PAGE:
In our current state of affairs it is safe and reasonable to assume something exists - be it a universe, pure conciousness, illusion or other designations. If some readers nevertheless claim something does not exist right now, then this question effectively becomes meaningless to them but for us "cogito ergo sum" should suffice.
So, let us (justifiably) assume right now something exists.
Therefore, when this something (as a whole) cannot come from nothing, then something must have always existed and cannot have a beginning. Is that entity the Universe or the Creator, is a different topic and a different question.
However, when this something can come from nothing, then this something (the whole of reality) might not have always existed and thus can have a beginning. Is that entity the Universe or something else, is also a different topic and a different question.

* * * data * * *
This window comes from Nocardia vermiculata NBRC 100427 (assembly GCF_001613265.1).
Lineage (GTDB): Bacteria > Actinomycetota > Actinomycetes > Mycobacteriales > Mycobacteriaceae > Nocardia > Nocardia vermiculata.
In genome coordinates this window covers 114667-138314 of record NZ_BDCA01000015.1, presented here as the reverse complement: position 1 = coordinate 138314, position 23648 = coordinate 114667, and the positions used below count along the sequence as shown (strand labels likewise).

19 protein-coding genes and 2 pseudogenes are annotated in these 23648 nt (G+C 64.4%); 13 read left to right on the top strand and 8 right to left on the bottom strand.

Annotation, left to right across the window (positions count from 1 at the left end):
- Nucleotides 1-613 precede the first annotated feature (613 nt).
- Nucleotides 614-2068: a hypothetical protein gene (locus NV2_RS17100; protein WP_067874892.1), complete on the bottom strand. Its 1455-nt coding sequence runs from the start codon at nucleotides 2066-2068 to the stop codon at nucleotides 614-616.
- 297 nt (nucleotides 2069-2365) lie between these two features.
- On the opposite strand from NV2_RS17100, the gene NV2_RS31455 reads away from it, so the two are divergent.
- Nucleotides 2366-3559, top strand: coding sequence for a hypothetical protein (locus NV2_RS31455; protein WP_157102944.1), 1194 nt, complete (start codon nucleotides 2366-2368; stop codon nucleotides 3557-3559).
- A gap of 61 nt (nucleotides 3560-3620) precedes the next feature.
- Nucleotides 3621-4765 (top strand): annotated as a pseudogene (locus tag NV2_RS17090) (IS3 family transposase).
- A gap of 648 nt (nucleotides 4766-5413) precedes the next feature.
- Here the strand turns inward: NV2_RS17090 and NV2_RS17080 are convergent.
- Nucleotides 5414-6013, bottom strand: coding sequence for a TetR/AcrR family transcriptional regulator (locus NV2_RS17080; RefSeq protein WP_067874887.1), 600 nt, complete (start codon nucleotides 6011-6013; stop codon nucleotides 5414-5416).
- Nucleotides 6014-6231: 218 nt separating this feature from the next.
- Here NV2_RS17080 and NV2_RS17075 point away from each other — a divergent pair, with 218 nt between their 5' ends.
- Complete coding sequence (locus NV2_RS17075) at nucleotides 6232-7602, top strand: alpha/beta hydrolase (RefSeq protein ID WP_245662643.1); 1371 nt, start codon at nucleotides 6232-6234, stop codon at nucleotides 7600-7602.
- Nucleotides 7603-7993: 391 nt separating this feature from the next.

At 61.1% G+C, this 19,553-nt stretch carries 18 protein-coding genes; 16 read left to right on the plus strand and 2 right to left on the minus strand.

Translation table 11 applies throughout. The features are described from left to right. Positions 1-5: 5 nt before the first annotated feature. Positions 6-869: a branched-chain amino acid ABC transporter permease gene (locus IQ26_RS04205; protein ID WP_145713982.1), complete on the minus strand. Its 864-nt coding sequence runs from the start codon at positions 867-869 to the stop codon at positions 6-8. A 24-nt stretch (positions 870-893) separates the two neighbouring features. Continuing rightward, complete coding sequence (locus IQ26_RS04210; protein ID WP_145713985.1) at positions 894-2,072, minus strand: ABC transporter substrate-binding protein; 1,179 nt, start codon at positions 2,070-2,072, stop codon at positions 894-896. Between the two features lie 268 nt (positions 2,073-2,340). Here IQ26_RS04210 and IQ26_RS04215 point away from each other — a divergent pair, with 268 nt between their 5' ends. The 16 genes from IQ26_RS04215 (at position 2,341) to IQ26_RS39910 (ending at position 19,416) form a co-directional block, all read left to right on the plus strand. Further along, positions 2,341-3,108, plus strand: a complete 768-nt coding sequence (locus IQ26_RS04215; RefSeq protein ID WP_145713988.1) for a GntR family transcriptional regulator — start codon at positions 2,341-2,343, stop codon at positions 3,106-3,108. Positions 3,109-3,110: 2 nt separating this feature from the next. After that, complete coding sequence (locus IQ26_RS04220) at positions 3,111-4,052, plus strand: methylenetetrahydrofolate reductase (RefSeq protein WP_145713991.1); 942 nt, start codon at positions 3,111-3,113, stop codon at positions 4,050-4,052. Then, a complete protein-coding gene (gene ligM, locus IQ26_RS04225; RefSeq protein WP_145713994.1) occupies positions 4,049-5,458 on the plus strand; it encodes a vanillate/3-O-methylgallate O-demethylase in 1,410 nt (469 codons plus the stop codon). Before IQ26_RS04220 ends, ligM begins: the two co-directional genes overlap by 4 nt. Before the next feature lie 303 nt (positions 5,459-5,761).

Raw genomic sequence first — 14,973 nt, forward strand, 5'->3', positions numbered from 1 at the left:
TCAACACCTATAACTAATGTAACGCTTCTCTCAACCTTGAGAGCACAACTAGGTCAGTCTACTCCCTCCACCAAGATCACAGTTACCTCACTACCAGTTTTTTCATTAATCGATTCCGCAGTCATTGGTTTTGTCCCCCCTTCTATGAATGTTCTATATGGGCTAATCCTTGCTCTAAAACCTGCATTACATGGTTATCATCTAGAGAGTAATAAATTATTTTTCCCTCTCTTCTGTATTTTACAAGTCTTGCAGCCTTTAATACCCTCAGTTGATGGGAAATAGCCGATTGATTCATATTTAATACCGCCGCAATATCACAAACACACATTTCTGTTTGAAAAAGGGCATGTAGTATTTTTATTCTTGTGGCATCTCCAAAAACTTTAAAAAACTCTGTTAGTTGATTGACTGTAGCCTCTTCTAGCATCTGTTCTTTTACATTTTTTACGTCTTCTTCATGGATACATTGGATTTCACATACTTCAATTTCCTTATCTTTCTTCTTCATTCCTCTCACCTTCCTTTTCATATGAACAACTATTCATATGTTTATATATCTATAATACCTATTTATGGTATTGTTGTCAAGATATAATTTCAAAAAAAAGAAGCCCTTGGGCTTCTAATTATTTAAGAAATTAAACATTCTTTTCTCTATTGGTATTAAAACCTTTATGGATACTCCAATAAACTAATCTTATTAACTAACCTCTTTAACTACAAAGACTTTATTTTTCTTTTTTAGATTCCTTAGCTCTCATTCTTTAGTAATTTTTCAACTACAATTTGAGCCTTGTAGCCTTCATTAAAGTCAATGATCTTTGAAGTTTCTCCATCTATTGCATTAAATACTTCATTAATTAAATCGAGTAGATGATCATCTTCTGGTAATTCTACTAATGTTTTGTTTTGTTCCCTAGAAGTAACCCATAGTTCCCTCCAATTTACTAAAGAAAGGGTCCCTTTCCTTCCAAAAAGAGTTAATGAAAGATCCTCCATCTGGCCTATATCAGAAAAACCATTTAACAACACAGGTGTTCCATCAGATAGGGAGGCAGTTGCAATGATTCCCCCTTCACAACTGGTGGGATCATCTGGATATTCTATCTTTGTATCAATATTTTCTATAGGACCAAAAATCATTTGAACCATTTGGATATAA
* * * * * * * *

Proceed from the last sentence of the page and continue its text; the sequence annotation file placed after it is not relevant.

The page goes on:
And here lies the apparent contradiction: between the widely-accepted axiom that something cannot come from nothing and between the present scientific view that whatever there is, it must have had some kind of an absolute beginning.
Why is it a contradiction? Well, when something cannot come from nothing, then where did our reality come from? If it can't come from nothing, then either (the fundamental) reality itself is eternal, or it emerged from something eternal. The only way for our present reality to have an ultimate beginning is when something can in fact come from nothing. Otherwise everything requires something else prior to it, thus mandating that something must have always existed.
So, which way is it? Can something come out of nothing or not?